To-day, 20 May, is Everybody Draw Mohammed Day. I'm quite disappointed that its founder has retreated; I could not have withdrawn in good conscience, even though my contribution demonstrates that I am pretty poor at working in charcoal: [drawing of the head of a bearded man of Mediterranean stock]

Some people have chosen to draw caricatures, but my objective was simply to violate a grossly illegitimate prohibition. As such, I sought to draw Mohammed. If the death threats become more narrowly focussed on those who creäte caricatures, then I will creäte a caricature.

The US Constitution and the National Debt

Monday, 10 May 2010

The Confederate States of America went into debt to finance their war of secession. After the war some of their creditors wanted that debt repaid. The United States, on the other hand didn't want them to recover any of their investment, for the obvious reasons. In response to the insistence that this debt not be paid, sympathizers of the Confederacy suggested that, likewise, the debt of the Union should not be paid, for the obvious reasons. Additionally, it was argued that the emancipation of slaves was a taking of private property, so that, under the Fifth Amendment, former slave-owners were owed just compensation.

The North reminded the South who was making the rules, and included the following as section 4 of the Fourteenth Amendment:

The validity of the public debt of the United States, authorized by law, including debts incurred for payment of pensions and bounties for services in suppressing insurrection or rebellion, shall not be questioned. But neither the United States nor any State shall assume or pay any debt or obligation incurred in aid of insurrection or rebellion against the United States, or any claim for the loss or emancipation of any slave; but all such debts, obligations and claims shall be held illegal and void.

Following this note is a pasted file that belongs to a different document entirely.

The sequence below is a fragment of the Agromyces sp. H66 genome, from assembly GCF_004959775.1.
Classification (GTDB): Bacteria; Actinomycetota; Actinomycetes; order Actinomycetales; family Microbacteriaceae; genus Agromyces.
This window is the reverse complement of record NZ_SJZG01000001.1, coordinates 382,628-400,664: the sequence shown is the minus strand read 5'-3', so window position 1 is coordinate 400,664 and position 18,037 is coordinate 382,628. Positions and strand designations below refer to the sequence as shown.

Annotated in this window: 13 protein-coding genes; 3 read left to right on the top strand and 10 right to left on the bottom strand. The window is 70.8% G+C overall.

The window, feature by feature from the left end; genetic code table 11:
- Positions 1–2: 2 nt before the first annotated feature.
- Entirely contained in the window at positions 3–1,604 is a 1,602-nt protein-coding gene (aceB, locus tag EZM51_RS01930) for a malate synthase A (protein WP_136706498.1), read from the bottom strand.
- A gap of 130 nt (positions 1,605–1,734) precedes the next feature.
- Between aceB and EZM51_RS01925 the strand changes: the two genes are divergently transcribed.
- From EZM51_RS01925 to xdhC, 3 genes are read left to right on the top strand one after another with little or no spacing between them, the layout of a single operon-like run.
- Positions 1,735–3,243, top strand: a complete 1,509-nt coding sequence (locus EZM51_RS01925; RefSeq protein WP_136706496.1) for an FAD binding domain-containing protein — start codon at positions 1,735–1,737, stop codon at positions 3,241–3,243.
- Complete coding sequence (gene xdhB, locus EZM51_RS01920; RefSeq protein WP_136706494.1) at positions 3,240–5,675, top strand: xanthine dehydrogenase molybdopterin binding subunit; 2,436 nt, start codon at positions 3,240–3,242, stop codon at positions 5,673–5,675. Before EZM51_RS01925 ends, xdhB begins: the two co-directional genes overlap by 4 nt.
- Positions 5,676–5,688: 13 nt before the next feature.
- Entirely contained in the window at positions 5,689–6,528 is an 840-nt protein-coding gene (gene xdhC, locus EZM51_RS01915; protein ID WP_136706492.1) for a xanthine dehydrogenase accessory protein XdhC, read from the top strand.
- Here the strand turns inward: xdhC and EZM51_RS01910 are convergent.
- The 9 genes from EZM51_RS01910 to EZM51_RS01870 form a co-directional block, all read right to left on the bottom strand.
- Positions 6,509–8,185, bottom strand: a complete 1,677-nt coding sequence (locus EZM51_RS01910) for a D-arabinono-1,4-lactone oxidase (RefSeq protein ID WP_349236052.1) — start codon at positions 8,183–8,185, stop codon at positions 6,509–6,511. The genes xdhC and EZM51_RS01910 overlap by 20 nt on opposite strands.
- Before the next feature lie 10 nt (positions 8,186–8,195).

(Underscores mine.)

There's probably someone out there somewhere, even now, insisting that the debts of the Confederacy should be repaid, or that descendants of slave-holders are owed reparations, but those issues no longer have much currency, nor can they be expected to recover currency.

On the other hand, when addressing the debts of the United States, that Amendment included but did not limit itself to those debts incurred for payment of pensions and bounties for services in suppressing insurrection or rebellion. What remain potentially relevant, then, are the underscored words:

The validity of the public debt of the United States, authorized by law, […] shall not be questioned.
The national debts of the United States cannot Constitutionally be repudiated, without further Amendment. Under the Constitution, they have to be serviced; and, when they come due, they have to be paid.